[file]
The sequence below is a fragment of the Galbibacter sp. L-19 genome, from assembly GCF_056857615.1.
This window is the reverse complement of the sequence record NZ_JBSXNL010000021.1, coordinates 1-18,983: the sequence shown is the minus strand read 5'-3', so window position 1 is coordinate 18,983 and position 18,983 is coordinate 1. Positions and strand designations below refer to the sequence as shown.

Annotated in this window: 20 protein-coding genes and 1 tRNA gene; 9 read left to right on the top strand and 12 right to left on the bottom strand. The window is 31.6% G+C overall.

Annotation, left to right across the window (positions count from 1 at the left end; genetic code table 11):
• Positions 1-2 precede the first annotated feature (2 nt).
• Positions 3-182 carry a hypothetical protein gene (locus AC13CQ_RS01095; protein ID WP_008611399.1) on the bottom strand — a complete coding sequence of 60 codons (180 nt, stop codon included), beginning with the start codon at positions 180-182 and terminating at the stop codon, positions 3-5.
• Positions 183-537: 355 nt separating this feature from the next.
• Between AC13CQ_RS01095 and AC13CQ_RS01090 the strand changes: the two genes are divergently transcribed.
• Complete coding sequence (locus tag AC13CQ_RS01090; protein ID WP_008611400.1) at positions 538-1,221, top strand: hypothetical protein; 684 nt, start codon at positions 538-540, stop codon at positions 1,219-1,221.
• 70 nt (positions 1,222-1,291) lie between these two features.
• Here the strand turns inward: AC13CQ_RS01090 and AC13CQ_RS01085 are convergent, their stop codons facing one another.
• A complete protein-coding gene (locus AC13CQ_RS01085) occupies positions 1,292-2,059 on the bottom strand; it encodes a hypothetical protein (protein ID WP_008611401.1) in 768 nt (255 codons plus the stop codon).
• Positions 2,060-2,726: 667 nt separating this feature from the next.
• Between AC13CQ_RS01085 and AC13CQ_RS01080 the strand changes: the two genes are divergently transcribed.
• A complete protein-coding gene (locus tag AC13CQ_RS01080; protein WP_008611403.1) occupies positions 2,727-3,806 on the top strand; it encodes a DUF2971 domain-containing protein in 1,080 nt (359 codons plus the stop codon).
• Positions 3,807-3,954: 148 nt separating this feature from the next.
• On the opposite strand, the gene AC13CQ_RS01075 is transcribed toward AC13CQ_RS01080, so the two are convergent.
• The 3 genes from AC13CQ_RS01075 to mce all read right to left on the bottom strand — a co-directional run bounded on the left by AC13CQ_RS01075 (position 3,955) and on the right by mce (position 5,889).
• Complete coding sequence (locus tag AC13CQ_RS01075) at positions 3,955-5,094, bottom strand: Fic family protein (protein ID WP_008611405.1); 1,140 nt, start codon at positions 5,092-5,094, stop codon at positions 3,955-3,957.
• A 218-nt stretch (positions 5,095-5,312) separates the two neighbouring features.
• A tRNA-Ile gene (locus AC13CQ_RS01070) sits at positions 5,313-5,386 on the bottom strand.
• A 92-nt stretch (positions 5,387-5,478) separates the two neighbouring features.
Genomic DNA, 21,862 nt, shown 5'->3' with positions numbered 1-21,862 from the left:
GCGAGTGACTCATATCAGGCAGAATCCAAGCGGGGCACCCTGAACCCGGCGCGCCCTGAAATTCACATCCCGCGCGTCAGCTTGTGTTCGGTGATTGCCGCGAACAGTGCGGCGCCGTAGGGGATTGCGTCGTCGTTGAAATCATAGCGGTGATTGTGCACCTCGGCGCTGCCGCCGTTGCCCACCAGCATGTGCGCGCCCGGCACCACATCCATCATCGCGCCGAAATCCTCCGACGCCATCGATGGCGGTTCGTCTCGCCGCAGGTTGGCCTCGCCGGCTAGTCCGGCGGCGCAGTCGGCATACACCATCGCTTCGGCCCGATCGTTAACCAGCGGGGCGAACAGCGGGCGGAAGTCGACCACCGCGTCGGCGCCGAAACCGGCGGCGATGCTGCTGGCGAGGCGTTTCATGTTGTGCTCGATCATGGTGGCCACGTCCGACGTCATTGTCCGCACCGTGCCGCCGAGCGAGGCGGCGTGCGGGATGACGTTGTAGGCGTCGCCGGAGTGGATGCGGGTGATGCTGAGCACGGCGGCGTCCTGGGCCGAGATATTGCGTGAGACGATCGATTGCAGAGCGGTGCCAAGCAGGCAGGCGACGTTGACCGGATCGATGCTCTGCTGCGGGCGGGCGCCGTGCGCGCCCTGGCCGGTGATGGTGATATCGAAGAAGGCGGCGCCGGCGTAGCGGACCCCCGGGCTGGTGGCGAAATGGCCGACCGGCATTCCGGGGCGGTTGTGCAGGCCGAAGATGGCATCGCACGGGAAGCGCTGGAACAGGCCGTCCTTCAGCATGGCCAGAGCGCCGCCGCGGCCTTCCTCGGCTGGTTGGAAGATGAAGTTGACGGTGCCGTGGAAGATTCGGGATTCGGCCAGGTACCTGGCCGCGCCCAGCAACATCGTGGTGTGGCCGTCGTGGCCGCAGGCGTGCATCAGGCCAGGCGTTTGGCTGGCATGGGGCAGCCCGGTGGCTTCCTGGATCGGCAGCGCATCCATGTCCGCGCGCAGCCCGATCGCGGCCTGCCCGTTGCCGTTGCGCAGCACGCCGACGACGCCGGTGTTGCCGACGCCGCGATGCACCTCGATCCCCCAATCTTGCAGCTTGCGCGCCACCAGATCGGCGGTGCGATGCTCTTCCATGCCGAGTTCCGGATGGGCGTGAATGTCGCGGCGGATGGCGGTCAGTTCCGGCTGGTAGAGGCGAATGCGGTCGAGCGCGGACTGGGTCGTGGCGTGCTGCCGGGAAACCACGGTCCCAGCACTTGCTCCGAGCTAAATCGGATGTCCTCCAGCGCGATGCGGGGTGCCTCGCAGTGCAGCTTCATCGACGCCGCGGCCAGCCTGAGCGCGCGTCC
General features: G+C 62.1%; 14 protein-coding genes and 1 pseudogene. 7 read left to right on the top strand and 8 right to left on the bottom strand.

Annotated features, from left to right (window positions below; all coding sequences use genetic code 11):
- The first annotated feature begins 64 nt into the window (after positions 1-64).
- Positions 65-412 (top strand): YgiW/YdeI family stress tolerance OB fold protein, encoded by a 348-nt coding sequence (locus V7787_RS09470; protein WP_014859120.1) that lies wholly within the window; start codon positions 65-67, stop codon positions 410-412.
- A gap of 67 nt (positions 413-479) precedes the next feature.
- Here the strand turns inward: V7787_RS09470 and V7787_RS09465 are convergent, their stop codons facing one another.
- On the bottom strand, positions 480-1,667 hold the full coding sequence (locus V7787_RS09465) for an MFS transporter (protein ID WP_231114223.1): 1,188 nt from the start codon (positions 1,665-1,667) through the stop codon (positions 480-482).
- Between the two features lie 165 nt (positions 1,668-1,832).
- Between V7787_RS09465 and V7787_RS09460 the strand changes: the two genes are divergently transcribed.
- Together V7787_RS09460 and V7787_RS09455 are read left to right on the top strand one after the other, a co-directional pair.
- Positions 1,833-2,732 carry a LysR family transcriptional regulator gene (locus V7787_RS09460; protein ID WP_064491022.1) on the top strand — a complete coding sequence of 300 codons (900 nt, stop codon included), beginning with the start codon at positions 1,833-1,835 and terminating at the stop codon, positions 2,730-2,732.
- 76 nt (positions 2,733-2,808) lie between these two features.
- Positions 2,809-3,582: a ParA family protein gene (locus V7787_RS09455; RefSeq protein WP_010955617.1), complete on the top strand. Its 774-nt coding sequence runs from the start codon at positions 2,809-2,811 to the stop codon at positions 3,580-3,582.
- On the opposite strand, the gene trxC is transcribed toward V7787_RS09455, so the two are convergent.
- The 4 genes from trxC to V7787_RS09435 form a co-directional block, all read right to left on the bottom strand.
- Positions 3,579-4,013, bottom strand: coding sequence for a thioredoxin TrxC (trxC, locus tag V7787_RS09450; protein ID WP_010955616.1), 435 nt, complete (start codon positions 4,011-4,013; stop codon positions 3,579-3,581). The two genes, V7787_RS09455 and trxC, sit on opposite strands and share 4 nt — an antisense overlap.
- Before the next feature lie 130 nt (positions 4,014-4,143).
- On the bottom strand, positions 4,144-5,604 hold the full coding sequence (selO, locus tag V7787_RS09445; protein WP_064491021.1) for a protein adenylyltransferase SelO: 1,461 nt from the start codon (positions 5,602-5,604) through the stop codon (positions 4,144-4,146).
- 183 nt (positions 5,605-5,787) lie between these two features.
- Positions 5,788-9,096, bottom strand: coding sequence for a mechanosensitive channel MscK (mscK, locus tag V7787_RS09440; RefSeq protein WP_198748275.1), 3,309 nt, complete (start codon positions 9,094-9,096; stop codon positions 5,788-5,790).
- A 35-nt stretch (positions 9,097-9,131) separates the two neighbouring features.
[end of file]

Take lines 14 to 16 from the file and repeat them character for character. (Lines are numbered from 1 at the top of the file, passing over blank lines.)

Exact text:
• Between AC13CQ_RS01085 and AC13CQ_RS01080 the strand changes: the two genes are divergently transcribed.
• A complete protein-coding gene (locus tag AC13CQ_RS01080; protein WP_008611403.1) occupies positions 2,727-3,806 on the top strand; it encodes a DUF2971 domain-containing protein in 1,080 nt (359 codons plus the stop codon).
• Positions 3,807-3,954: 148 nt separating this feature from the next.